4 May 2015
Mr Pine "The Gift of Wolves"/ "Rewilding"
Reviewed by Grey Malkin (The Hare & The Moon)
There are some bands that live on in your memory due to the sheer quality of their output and the sense of enjoyment that their music brings. Thus were Mr Pine, this listener discovering them in the days of ye olde Myspace and regretfully not taking the opportunity to pick up their albums at the time (a warning to all those who stream and don't buy from the artist!). Thankfully, Chris Wade (the mainman from psych masters Dodson And Fogg) has reissued both of Mr Pine's albums as a double download, meaning that debut 'The Gift Of Wolves' and follow up 'Rewilding' are now both available in their psych folk glory. Formed in 2003 in Winnipeg, Manitoba, by Matt McLennan and Kevin Scott the band gradually attracted additional players and guest contributors (notably Alison O'Donnell from Mellow Candle) to create their beautiful and mysterious chamber folk. Here then is the chance to revisit (if you were a fan) or to introduce yourself to the box of delights that are Mr Pine’s first two recordings.
Highlights from the albums include opener 'Deux Fax Machina', its acoustic reverie shimmering with piano, chimes, cello and Scott's emotive vocals to create a classic piece of baroque acid folk. Mr Pine's songs are always carefully embellished, never overdone but tastefully and beautifully adorned with cascading piano runs, strings and orchestral touches. 'Soregh and Murn' is a prime example, vocal harmonies and a veritable tapestry of piano notes providing a backdrop for the bleak tale of a young man going out to war. ‘Field Of Glass Houses' is a masterful piece of summer haze that evokes memories of the 70s Canterbury scene, Caravan style piano, cello and plucked strings creating a sepia tinged psych masterpiece. 'Edge of the World' begins almost sermon-like, spoken word reminiscence echoed and accompanied by gentle piano notes, backwards tapes and a choir; a lysergic dreamscape that unsettles and pleases in equal measure. 'Nocturne' is a violin drenched lullaby that manages to be both absolutely beautiful and deeply melancholy; it reminds this listener of Bonnie Prince Billy in its grandeur and timelessness as accordion and xylophone add to the glistening folk orchestra. 'Pagan's Progress' is a Celtic reel of recorder and strings, hugely emotive and thrilling in its instinctively heathen and wild stomp whilst 'Jade Monolith' is a Pogues tinged nostalgic lament, a wintery, freezing paean to a hometown.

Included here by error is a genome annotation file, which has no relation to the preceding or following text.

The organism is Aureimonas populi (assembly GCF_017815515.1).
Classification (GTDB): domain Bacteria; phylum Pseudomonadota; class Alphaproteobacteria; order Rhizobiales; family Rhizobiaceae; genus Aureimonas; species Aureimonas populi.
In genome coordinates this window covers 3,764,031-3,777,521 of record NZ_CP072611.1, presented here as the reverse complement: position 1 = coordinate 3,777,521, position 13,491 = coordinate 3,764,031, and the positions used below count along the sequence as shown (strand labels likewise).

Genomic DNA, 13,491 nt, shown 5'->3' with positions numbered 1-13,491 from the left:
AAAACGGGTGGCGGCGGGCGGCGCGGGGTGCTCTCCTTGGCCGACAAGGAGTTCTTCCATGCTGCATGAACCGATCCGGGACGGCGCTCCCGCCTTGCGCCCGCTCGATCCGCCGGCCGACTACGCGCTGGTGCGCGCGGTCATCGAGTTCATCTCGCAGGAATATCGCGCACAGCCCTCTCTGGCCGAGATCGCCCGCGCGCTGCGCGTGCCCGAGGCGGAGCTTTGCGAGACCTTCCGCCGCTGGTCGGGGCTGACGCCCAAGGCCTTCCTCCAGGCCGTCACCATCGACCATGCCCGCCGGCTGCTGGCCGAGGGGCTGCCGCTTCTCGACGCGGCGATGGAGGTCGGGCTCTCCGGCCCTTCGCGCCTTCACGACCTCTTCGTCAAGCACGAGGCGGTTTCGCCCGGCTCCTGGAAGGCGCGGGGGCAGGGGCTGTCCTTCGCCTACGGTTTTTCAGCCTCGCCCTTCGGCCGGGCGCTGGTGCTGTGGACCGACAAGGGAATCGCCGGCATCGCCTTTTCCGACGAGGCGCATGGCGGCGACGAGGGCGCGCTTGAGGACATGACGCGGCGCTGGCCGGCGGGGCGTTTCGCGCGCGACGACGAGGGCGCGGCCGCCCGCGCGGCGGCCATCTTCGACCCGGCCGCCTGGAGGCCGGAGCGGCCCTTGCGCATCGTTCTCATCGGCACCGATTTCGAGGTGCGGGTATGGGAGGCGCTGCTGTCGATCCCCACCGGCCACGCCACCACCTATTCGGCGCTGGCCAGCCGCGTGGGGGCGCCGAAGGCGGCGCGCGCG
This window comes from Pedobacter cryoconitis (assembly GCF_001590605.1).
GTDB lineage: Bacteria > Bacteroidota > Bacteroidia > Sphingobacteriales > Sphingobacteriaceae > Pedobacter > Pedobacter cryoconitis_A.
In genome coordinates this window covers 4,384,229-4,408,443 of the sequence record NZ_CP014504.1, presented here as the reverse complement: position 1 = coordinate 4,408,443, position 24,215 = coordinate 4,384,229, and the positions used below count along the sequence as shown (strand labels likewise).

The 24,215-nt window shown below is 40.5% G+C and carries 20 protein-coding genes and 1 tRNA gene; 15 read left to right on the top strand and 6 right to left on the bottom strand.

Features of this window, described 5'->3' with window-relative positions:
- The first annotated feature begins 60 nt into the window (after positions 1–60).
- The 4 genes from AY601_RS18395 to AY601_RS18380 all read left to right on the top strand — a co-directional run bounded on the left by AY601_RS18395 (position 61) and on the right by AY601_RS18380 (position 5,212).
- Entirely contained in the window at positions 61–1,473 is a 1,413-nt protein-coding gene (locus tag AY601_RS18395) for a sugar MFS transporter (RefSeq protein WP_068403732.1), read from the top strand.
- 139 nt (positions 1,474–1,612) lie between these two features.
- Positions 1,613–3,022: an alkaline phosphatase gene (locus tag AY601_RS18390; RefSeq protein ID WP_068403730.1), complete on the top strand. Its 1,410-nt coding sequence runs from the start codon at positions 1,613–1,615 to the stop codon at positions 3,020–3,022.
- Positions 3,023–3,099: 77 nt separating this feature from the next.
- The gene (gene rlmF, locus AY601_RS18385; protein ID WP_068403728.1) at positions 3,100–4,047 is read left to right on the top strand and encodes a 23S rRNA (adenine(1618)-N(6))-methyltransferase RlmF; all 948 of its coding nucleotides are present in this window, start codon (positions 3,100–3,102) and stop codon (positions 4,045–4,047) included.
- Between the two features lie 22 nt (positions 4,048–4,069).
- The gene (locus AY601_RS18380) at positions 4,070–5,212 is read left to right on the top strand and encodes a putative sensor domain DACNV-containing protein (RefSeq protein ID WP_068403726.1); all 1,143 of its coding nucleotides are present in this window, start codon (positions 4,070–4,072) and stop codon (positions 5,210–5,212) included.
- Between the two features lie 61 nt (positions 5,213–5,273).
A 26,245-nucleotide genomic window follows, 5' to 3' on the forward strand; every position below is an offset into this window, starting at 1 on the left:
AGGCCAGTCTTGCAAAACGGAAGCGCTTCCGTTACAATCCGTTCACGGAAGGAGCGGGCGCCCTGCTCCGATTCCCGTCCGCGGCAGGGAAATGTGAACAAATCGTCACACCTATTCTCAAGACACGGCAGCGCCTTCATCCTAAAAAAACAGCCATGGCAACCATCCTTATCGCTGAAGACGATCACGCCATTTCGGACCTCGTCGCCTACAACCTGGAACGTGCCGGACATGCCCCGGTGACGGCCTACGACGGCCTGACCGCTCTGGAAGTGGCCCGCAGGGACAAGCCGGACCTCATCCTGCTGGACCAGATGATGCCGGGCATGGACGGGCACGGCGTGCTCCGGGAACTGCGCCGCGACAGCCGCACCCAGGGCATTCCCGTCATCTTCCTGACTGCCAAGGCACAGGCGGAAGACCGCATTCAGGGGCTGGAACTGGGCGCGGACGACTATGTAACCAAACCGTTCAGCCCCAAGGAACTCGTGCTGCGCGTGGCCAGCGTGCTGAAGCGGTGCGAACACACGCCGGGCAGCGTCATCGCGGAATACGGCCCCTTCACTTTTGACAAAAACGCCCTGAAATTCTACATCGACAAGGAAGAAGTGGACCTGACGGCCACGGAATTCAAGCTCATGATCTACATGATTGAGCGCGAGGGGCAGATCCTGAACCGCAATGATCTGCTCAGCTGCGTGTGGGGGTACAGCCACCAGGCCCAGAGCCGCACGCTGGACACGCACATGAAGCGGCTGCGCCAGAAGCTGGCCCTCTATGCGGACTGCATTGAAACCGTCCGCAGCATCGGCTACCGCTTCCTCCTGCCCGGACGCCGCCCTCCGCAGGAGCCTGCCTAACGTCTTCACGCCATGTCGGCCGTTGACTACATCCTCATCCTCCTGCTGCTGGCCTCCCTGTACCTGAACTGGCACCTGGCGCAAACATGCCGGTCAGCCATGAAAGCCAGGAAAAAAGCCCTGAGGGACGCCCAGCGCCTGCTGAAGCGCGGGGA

In general ‘Rewilding’ has a fuller sound (as there are many more collaborators, McLennan and Scott having commanded the first album almost between themselves) and it is often rockier and more driven whereas 'The Gift of Wolves' is a more reflective, gentle piece. However, that is not to say that the baroque, string laden beauty doesn't appear on 'Rewilding'; 'Set Piece' begins as a full on Go Between's style sophisticated rock song before breaking into a gorgeous violin and cello interlude that suggests Love's 'Forever Changes' in its ambition and sheer creativity. Likewise 'Blue Onyx' introduces harpsichords, 'Sleep of Ondine' features Alison O'Donnell's recognisable and evocative vocals whilst 'Dirge', a shimmering acoustic perfect piece of psych, predates the Fleet Foxes’ perfectly layered harmonies. Varied and rich in style, sound, mood and in their sonic adornment, these are very special albums indeed.
I cannot recommend this release highly enough. Affecting, ambitious and filled with seemingly limitless moments of beauty and inspiration, if you haven't already you need to introduce yourself to Mr Pine. This will, I guarantee, become a lifelong and lasting relationship.
Available now as a download at the Wisdom Twins bandcamp.